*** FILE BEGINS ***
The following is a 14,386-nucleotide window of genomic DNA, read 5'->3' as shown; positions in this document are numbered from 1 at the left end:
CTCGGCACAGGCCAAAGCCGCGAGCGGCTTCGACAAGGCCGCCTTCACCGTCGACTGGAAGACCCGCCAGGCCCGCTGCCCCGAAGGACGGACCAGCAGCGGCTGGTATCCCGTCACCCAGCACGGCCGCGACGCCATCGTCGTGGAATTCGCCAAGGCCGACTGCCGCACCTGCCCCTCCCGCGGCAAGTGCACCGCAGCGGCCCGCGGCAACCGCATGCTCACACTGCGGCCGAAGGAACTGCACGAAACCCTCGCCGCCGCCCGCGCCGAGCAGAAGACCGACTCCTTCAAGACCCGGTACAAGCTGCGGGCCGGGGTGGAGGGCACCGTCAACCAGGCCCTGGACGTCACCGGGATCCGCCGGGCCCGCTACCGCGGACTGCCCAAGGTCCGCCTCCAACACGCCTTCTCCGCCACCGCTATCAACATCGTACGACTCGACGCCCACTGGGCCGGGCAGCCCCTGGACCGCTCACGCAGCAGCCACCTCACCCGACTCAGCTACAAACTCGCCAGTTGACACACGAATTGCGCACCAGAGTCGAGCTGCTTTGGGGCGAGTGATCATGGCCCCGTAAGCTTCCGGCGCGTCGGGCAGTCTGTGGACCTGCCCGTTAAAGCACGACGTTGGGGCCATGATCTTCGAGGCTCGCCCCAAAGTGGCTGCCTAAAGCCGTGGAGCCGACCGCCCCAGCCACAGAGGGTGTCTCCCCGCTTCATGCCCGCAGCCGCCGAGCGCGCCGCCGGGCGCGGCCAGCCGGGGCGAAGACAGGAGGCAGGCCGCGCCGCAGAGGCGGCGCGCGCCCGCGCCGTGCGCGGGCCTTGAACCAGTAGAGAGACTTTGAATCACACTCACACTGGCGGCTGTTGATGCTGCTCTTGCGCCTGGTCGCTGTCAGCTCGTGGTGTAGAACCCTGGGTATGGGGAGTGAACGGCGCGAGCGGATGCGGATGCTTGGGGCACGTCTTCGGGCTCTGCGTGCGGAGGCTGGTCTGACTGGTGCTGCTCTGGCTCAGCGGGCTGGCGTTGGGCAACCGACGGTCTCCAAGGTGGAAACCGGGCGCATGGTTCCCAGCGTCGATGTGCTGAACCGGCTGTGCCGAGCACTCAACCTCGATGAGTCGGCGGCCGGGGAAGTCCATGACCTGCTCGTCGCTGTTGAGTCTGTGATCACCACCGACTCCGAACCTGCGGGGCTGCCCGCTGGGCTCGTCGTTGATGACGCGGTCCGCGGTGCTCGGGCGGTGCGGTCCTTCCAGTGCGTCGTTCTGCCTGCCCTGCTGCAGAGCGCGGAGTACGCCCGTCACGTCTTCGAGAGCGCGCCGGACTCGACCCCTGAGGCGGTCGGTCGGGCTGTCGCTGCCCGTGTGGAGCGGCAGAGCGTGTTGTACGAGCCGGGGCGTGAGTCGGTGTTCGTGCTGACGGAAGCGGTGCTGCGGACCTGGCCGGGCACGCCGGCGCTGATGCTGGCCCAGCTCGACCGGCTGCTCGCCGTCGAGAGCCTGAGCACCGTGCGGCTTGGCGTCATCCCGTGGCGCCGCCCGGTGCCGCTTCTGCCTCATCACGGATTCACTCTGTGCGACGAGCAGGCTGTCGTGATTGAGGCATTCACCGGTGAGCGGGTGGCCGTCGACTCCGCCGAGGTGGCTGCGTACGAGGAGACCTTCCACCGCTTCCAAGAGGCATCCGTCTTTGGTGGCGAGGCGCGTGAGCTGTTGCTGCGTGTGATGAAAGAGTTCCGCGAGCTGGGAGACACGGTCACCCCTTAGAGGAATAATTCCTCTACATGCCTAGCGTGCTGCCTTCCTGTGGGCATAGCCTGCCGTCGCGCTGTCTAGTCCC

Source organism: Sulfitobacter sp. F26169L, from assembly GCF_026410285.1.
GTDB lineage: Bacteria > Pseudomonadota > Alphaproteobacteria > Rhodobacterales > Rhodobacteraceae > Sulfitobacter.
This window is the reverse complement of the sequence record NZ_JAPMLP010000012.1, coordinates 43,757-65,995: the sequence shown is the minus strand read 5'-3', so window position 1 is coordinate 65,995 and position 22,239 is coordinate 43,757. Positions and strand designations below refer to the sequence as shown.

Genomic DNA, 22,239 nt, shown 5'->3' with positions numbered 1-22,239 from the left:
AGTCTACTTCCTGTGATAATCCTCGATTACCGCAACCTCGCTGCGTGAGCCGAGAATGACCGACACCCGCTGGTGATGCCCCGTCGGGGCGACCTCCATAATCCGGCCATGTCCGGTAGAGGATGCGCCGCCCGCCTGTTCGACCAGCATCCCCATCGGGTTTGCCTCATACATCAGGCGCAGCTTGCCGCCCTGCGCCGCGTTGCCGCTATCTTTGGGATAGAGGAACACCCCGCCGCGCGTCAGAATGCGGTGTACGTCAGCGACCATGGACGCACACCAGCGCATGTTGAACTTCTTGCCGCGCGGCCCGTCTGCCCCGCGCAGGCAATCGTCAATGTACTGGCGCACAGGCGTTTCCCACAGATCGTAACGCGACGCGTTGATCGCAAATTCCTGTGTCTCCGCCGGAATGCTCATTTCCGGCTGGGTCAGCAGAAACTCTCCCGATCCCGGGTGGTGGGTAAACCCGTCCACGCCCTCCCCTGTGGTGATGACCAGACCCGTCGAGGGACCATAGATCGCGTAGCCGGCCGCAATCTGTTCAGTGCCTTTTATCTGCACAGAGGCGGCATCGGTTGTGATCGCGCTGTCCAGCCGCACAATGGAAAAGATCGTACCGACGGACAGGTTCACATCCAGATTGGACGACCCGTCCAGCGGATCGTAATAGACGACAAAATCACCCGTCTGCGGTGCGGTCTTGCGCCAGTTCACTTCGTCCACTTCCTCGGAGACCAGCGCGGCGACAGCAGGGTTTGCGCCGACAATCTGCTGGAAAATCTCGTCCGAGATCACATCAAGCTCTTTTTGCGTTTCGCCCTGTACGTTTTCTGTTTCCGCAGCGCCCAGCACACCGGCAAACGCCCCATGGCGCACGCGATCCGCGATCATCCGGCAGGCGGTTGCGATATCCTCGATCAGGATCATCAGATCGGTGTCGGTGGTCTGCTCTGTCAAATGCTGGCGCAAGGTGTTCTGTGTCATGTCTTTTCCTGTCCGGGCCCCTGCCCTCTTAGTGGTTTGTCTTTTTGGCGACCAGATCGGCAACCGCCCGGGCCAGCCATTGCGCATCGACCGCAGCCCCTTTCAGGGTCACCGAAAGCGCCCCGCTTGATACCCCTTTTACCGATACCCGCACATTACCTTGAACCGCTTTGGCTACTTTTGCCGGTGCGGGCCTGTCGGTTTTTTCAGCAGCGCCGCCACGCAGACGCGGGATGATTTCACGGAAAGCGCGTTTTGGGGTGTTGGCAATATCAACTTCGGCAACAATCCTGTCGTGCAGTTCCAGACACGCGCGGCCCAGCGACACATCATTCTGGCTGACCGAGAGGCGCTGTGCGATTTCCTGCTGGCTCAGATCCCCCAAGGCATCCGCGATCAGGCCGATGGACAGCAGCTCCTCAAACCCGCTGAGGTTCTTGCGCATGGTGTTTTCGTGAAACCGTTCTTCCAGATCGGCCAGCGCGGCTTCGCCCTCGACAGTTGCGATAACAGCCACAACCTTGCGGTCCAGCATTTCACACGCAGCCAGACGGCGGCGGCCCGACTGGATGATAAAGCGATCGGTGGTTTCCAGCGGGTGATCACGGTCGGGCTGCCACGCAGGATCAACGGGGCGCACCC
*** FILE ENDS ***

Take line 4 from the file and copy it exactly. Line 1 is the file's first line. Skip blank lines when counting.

GTDB lineage: Bacteria > Pseudomonadota > Alphaproteobacteria > Rhodobacterales > Rhodobacteraceae > Sulfitobacter.